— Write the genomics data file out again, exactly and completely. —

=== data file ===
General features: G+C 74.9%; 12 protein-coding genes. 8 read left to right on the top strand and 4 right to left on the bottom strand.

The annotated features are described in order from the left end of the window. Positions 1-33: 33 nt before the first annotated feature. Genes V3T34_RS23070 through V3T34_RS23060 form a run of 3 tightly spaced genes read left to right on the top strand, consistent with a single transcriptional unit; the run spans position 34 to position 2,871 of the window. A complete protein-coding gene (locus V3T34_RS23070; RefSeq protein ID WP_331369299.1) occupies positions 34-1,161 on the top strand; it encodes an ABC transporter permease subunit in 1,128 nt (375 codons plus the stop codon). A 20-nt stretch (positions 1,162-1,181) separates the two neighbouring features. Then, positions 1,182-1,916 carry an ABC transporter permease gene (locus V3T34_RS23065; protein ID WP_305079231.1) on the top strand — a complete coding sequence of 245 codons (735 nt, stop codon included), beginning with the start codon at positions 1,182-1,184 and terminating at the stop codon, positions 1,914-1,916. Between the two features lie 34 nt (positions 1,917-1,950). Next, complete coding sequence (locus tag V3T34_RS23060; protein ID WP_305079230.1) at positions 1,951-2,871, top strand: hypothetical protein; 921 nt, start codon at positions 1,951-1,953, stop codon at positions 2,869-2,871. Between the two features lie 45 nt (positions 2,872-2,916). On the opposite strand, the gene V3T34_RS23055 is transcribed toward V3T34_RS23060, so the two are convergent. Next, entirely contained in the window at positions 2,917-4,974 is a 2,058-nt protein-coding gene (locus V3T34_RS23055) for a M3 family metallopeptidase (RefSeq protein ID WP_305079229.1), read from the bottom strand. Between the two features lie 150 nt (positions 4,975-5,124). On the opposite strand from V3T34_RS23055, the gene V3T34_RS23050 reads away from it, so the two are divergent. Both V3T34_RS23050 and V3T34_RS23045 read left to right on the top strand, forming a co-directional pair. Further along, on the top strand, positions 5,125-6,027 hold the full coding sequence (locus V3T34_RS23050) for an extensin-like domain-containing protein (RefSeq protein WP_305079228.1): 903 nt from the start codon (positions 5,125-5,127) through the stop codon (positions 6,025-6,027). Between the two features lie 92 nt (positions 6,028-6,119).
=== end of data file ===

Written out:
General features: G+C 74.9%; 12 protein-coding genes. 8 read left to right on the top strand and 4 right to left on the bottom strand.

The annotated features are described in order from the left end of the window. Positions 1-33: 33 nt before the first annotated feature. Genes V3T34_RS23070 through V3T34_RS23060 form a run of 3 tightly spaced genes read left to right on the top strand, consistent with a single transcriptional unit; the run spans position 34 to position 2,871 of the window. A complete protein-coding gene (locus V3T34_RS23070; RefSeq protein ID WP_331369299.1) occupies positions 34-1,161 on the top strand; it encodes an ABC transporter permease subunit in 1,128 nt (375 codons plus the stop codon). A 20-nt stretch (positions 1,162-1,181) separates the two neighbouring features. Then, positions 1,182-1,916 carry an ABC transporter permease gene (locus V3T34_RS23065; protein ID WP_305079231.1) on the top strand — a complete coding sequence of 245 codons (735 nt, stop codon included), beginning with the start codon at positions 1,182-1,184 and terminating at the stop codon, positions 1,914-1,916. Between the two features lie 34 nt (positions 1,917-1,950). Next, complete coding sequence (locus tag V3T34_RS23060; protein ID WP_305079230.1) at positions 1,951-2,871, top strand: hypothetical protein; 921 nt, start codon at positions 1,951-1,953, stop codon at positions 2,869-2,871. Between the two features lie 45 nt (positions 2,872-2,916). On the opposite strand, the gene V3T34_RS23055 is transcribed toward V3T34_RS23060, so the two are convergent. Next, entirely contained in the window at positions 2,917-4,974 is a 2,058-nt protein-coding gene (locus V3T34_RS23055) for a M3 family metallopeptidase (RefSeq protein ID WP_305079229.1), read from the bottom strand. Between the two features lie 150 nt (positions 4,975-5,124). On the opposite strand from V3T34_RS23055, the gene V3T34_RS23050 reads away from it, so the two are divergent. Both V3T34_RS23050 and V3T34_RS23045 read left to right on the top strand, forming a co-directional pair. Further along, on the top strand, positions 5,125-6,027 hold the full coding sequence (locus V3T34_RS23050) for an extensin-like domain-containing protein (RefSeq protein WP_305079228.1): 903 nt from the start codon (positions 5,125-5,127) through the stop codon (positions 6,025-6,027). Between the two features lie 92 nt (positions 6,028-6,119).